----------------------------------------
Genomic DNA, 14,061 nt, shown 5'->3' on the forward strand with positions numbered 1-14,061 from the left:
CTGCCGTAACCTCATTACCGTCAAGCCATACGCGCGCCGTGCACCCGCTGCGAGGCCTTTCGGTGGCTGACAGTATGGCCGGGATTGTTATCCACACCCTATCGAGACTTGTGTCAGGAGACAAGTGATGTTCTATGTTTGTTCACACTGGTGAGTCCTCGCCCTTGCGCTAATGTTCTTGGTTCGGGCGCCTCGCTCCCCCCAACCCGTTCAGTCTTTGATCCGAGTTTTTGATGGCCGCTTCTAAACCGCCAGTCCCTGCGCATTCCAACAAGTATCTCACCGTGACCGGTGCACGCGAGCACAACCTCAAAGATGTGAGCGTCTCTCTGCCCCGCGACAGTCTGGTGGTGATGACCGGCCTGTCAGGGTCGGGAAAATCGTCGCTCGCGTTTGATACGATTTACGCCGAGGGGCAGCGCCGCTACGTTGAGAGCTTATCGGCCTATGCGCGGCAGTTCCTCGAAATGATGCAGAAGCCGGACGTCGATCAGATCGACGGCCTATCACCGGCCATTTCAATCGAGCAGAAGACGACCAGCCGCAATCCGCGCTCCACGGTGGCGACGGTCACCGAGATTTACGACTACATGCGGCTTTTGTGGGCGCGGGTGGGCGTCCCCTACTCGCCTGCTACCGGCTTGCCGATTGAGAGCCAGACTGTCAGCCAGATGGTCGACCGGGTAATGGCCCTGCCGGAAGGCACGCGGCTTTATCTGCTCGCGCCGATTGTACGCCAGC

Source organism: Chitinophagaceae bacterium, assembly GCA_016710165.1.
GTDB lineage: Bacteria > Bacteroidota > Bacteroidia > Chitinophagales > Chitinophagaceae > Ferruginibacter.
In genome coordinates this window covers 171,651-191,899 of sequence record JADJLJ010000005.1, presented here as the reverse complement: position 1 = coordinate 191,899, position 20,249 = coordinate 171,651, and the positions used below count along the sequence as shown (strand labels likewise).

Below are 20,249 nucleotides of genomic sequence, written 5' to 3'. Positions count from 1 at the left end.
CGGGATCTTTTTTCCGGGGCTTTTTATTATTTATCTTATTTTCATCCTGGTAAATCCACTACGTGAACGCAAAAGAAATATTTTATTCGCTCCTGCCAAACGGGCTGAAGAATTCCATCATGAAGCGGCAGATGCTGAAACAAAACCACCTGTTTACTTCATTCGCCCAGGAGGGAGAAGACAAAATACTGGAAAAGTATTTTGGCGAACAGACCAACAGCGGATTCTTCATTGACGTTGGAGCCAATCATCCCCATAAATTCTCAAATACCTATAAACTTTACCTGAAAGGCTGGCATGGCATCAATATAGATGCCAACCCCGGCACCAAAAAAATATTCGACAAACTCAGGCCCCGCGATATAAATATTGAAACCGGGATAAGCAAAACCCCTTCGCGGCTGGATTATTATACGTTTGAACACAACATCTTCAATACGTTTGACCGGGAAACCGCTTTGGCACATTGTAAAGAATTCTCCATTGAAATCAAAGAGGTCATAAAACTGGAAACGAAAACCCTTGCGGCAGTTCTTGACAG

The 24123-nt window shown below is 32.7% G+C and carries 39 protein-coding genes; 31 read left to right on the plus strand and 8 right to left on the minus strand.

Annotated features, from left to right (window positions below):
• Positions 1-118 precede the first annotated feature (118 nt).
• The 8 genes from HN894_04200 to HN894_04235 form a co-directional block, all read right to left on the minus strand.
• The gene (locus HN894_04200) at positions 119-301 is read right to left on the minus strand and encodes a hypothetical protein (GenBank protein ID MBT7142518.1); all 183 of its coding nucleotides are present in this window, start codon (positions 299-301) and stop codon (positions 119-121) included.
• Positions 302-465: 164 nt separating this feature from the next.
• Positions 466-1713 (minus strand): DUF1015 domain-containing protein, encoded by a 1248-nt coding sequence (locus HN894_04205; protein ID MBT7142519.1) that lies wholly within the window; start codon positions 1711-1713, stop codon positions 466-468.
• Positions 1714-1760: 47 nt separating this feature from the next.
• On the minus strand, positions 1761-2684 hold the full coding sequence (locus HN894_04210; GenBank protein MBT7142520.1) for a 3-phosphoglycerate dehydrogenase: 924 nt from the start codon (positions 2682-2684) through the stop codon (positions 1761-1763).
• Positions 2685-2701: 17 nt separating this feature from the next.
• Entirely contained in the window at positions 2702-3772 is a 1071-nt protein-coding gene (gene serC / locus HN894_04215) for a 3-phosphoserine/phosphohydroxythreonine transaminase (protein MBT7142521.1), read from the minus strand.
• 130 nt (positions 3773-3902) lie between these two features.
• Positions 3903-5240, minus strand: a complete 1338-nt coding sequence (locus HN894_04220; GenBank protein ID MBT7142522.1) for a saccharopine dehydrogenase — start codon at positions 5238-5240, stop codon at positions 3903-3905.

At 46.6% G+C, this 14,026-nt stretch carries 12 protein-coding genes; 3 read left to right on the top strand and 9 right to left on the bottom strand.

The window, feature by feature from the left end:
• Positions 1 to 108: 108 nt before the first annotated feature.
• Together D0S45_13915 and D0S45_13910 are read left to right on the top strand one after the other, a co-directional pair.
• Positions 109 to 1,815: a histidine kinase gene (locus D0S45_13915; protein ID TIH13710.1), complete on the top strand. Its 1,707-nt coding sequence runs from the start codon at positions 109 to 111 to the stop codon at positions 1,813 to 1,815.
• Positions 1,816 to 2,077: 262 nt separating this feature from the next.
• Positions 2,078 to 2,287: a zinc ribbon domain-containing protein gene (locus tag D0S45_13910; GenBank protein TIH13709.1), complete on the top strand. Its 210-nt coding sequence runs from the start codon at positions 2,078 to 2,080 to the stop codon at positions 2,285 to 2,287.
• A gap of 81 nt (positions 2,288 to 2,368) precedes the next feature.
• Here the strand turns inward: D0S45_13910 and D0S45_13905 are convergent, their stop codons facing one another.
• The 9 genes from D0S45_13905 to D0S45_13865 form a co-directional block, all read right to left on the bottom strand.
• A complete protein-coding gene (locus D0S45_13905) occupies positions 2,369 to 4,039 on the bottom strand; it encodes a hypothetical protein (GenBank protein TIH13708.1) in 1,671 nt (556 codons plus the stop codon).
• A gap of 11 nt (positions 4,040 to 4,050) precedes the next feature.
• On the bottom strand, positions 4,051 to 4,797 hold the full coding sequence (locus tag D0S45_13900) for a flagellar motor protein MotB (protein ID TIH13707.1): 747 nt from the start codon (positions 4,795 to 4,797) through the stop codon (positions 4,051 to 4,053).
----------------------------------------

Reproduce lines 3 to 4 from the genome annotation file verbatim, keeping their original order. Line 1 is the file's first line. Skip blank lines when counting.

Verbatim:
Source organism: Chitinophagaceae bacterium, assembly GCA_016710165.1.
GTDB lineage: Bacteria > Bacteroidota > Bacteroidia > Chitinophagales > Chitinophagaceae > Ferruginibacter.